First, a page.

Another beautiful neighborhood to wander through is the Oakleigh Garden Historic District. Here, in addition to the beautiful and interesting homes, you’ll find some of the most impressive live oaks I’ve seen anywhere in the South. And wandering the streets below the oaks and past the shotgun houses you’ll eventually get to the Church Street Graveyard. It’s right by the old library so you can’t miss it. This beautiful old cemetery has some of the oldest graves in Mobile, Alabama, including that of Joe Cain, the re-founder of Mardi Gras.
Photo tip: photographing the live oak neighborhoods and cemeteries is best in the LATE afternoon. The filtered light makes for interesting shots with much softer shadows.
Historic Homes and Wrought iron balconies in Mobile Alabama historic district 2
Historic Church Street Graveyard Mobile Alabama 2
Gravestones in Historic Church Street Graveyard Mobile Alabama 5
The last neighborhood that I wanted to mention is the Church Street East Historic District. This is actually where I stayed, at the Malaga Inn, and I loved it. In the morning I could walk past wrought iron railings and find Mardi Gras beads in the bushes. At night, there were gas lamps. A few blocks away was Fort Conde and the Plaza for Mardi Gras events. The historic charm is there along with bustling activity. If you’re not staying in this neighborhood, as least pay it a visit.
Mardi Gras Plaza statue Mobile Alabama 2
Rob Taylor at Fort Conte downtown Mobile Alabama 1
Courtyard with fountain at Malaga Inn in Mobile Alabama historic district 2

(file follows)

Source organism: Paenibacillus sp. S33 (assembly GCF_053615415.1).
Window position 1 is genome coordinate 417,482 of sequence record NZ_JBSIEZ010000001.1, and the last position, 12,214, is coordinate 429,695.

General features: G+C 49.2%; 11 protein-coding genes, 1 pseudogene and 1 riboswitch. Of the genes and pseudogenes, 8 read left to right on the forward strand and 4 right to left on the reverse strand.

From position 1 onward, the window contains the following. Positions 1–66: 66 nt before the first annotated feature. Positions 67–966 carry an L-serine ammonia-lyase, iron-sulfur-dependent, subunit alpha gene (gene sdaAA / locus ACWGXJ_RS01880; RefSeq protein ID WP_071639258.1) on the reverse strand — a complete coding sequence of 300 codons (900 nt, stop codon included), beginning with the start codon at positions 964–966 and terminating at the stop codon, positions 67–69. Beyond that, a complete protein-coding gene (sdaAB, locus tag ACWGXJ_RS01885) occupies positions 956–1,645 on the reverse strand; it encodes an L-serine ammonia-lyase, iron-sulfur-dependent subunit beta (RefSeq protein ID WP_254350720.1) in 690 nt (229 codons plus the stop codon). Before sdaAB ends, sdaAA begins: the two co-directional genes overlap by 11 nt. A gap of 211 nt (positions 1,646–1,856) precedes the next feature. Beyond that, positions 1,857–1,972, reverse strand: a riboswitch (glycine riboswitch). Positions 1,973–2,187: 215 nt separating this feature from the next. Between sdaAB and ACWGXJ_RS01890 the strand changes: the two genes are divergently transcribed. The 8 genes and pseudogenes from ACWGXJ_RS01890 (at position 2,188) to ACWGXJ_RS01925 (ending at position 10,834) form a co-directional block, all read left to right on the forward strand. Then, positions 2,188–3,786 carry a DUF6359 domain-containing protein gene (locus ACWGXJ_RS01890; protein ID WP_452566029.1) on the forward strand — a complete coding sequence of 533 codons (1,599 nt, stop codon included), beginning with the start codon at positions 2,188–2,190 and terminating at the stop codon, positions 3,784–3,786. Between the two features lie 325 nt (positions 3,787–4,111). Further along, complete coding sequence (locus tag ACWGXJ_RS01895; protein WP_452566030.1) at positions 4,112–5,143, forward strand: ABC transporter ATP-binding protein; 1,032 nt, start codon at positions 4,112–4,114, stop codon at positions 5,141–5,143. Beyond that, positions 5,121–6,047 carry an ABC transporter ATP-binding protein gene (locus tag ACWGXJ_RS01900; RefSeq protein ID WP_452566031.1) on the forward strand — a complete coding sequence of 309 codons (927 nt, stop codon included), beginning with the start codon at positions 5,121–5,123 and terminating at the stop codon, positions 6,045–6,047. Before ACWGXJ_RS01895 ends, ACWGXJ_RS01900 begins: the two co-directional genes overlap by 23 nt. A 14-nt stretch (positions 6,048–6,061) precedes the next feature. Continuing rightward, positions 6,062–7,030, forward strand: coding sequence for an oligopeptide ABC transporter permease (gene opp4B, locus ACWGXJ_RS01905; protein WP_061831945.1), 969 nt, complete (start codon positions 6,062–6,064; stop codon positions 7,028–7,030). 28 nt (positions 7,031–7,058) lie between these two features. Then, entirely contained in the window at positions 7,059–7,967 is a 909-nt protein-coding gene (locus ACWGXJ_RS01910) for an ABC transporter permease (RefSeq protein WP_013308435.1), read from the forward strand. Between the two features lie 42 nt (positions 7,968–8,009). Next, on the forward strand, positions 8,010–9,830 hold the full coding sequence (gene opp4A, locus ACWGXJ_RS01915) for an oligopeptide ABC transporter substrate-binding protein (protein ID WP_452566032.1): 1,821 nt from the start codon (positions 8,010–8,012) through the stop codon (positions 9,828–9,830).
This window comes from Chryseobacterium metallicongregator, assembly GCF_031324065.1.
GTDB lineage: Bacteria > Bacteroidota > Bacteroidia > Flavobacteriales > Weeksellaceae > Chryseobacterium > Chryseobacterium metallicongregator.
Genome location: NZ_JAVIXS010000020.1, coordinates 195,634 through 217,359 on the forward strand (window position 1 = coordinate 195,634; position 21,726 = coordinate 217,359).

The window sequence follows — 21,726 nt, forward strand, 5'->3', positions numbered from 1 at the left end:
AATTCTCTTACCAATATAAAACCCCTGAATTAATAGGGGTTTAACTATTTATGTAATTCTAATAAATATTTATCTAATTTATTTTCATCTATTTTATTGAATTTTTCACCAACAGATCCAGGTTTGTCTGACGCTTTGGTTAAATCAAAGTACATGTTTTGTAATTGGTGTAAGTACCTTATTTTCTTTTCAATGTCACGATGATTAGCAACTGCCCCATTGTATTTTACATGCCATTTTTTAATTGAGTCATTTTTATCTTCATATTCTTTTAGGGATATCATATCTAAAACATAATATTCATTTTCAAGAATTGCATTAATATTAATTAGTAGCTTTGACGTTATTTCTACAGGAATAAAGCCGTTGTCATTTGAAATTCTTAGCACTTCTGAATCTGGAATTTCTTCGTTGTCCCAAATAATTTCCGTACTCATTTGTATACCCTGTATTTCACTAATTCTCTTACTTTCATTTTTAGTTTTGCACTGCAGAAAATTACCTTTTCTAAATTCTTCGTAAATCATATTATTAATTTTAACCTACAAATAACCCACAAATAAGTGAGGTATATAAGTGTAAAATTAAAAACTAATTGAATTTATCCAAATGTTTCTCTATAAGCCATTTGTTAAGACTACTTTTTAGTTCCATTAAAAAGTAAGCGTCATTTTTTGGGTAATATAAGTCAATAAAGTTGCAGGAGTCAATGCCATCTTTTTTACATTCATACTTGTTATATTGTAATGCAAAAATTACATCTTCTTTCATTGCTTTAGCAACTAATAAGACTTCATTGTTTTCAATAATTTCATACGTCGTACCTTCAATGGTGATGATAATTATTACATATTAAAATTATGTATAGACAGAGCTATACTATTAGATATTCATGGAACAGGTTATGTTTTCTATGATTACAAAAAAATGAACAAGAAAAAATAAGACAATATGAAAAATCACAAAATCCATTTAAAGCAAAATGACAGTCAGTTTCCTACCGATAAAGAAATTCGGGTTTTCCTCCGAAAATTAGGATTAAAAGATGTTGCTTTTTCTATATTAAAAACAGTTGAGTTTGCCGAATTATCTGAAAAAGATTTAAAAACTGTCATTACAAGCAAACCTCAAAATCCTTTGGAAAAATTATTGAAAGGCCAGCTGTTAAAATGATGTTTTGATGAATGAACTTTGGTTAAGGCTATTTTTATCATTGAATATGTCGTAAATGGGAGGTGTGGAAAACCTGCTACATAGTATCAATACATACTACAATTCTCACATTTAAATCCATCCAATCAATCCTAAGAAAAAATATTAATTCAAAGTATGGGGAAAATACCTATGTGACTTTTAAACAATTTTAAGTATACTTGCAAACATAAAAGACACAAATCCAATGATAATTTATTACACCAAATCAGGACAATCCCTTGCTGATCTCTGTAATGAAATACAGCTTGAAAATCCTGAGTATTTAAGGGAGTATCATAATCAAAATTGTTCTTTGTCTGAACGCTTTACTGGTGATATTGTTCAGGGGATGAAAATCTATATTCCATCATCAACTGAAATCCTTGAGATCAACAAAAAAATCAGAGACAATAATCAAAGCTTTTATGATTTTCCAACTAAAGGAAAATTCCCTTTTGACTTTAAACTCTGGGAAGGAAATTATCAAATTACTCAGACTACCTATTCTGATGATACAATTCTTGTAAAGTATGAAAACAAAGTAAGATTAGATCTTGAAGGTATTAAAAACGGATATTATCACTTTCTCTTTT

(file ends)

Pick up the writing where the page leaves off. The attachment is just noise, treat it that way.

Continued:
Mardi Gras beads and Wrought iron balcony in Mobile Alabama historic distric 1
Eat all of the deliciousness
Where to begin?! Let’s just say that between blue crab legs and beignet sandwiches I was never hungry or bored with food. Here’s just a taste of what I found and no doubt anybody else could discover even more yum. Here are three tasty beyond tasty ideas for breakfast, lunch, and dinner.
Wintzell’s Oyster House – anything with the tiny crab legs or the shrimp in ANY of their sauces and styles. And their Oysters Monterey were my favorite.
Panini Pete’s – so the beignets are amazing and much more dense and, dare I say it, more delicious than other’s I’ve add throughout the South. And they’ll make you a bacon and egg sandwich on a beignet!
Noble South – this is where I learned the Southern cooking isn’t all butter and butter. Even though there were some beautiful meat dishes being served, my vegetarian collection of courses was an unforgettable surprise. Especially the squash blossoms. Perfect.
I had all kinds of other great food, but these three hot spots rang the bell for me. Each was delicious and totally unique to dining I’d find anywhere in the Pacific Northwest.
Stuffed Oysters at Wintzells Oyster House Mobile Alabama 1